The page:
When I think about the roots of quilting in North America, it is usually connected with making quilts from found cloth gathered from used clothing and gently worn fabric. Quilting today is farther from those roots than ever as many quilters buy fabric only for quilting and often in coordinating pre-packaged kits. So, it was a surprise to me that I said yes to a friend to make some quilts from the clothing from her husband.

And so I found myself with a pile of shirts and no plan of action to turn these into a quilt (or 3). I did a little online research and found a variety of memory quilts, some that I liked and some that I didn't. The first step was to cut the shirts apart so I could cut quilt pieces from them. I used Bonnie Hunter's method that she describes here. Don't you just love the quilts she's made from thrift store shirts? This was a great activity for in front of the TV and in a couple evenings I had the shirts cut up.

I did realize after I had the shirts cut up that a few of them were 100% polyester and they started fraying quite quickly, so I put those aside and didn't use them. Anything that was 100% cotton or a cotton/poly blend was used. There was one really nice red plaid shirt that I made a few pieced heart blocks that I wanted to use in the quilts somewhere.
Pieced Heart Block - instructions here
A few weeks later, I took the cut up shirts to a quilting retreat, still without a real clear plan what I was going to do with them. My sister was at that retreat as well and she was completing a quilt that I really liked and realized right away that this was a perfect pattern for a memory quilt. You can see her quilt here

So, I cut and sewed and slowly, 3 quilt tops emerged from a pile of shirts that hold so many memories for my friend. One was the quilt inspired by my sister's quilt.

Heart border memory quilt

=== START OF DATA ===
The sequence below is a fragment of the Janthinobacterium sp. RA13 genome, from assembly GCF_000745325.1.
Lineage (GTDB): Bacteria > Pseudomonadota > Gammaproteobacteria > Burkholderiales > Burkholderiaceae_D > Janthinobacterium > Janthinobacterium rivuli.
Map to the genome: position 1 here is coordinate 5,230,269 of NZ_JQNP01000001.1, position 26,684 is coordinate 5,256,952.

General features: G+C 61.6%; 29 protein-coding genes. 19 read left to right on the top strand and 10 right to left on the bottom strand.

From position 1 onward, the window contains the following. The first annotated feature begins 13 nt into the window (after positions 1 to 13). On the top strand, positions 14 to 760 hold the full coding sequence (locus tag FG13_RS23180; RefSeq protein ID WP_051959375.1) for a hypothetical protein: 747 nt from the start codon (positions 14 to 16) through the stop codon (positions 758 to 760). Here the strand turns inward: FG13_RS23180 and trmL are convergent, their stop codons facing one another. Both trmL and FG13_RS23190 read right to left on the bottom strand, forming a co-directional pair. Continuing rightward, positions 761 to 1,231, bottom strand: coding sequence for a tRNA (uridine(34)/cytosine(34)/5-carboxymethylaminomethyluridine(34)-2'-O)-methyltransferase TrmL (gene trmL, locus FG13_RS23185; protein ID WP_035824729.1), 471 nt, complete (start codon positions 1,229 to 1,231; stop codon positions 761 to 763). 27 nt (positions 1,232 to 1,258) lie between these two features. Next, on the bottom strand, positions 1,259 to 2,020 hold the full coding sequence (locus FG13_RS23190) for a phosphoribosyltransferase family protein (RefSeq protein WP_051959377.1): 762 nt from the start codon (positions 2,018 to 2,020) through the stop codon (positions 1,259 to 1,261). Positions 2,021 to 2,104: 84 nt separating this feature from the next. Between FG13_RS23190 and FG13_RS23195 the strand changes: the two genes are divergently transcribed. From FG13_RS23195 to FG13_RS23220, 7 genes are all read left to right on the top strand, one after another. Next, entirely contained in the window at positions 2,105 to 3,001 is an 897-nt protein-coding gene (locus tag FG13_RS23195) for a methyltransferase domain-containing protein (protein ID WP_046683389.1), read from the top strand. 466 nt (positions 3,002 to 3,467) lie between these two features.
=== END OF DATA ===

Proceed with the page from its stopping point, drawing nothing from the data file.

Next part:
And the other 2 memory quilts are made from 6.5" squares that include the pieced hearts and the fussy cut pockets.
Memory quilt
Memory quilt
Although it took me a while to get started on these memory quilts, I really enjoyed making them! It took me back to the roots of quilting, using fabric that was on hand, and the recycling part of it appeals to me. There will be a few more of these quilts coming out of my sewing room, some with a particular person or memory, and others, just because I love putting together random scraps of fabric!

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Monday, 18 November 2013

10 Bucket List Quilts

There are so many quilts I want to make, but not enough time to make every single one, so here's my bucket list of quilts that I would like to make.
  1. Double Wedding Ring Quilt - I already have one of these that I made by hand when I first started quilting (I may have to take a photo or two and share how it turned out with you!), but I'd like to try this again with a little more knowledge and skill and see how it turns out.
    Double Wedding Ring - photo from McCall's Quilting
  2. Hawaiian Quilt - I love the bright colors of these quilts and the soft curves of the applique. This seems to me to be such a soothing project to be done completely by hand if possible.
    Stack of Hawaiian Quilts - photo from Flickr
  3. Landscape Quilt - Art quilts are something I've admired for a very long time, but haven't quite got up the courage to try. I love Gloria Loughman's landscapes and it will probably be something inspired by her that I try when I have the courage.
    Windmills by Gloria Loughman
  4. Flower Art Quilt - One of my other loves is gardening and I've been collecting photos of flowers along the way as inspiration for a someday flower art quilt. This one will likely be a sunflower or a tiger lily and will likely be one of the first quilts I cross off this list!
    Sunflowers in the setting sun by Barbara Harms - photo from
  5. Scrappy Trip Around the World Quilt - There are some awesome photos of this quilt floating around cyberspace and with my love for scrappy quilts, I see this one happening sometime in my future - I think it can be a quilt that progresses slowly over time.
    Scrappy Trip Around the World from
  6. Christmas Quilts for every bed in the house - this seemed an ambitious project way back in the day when we had kids at home and a bed in almost every room. It might just be more doable now that we only have our bed, the guest bed and the bunk beds! (Hey, that's only 4 beds and one Christmas quilt is already made!!!)
    Cowboy Christmas from my personal collection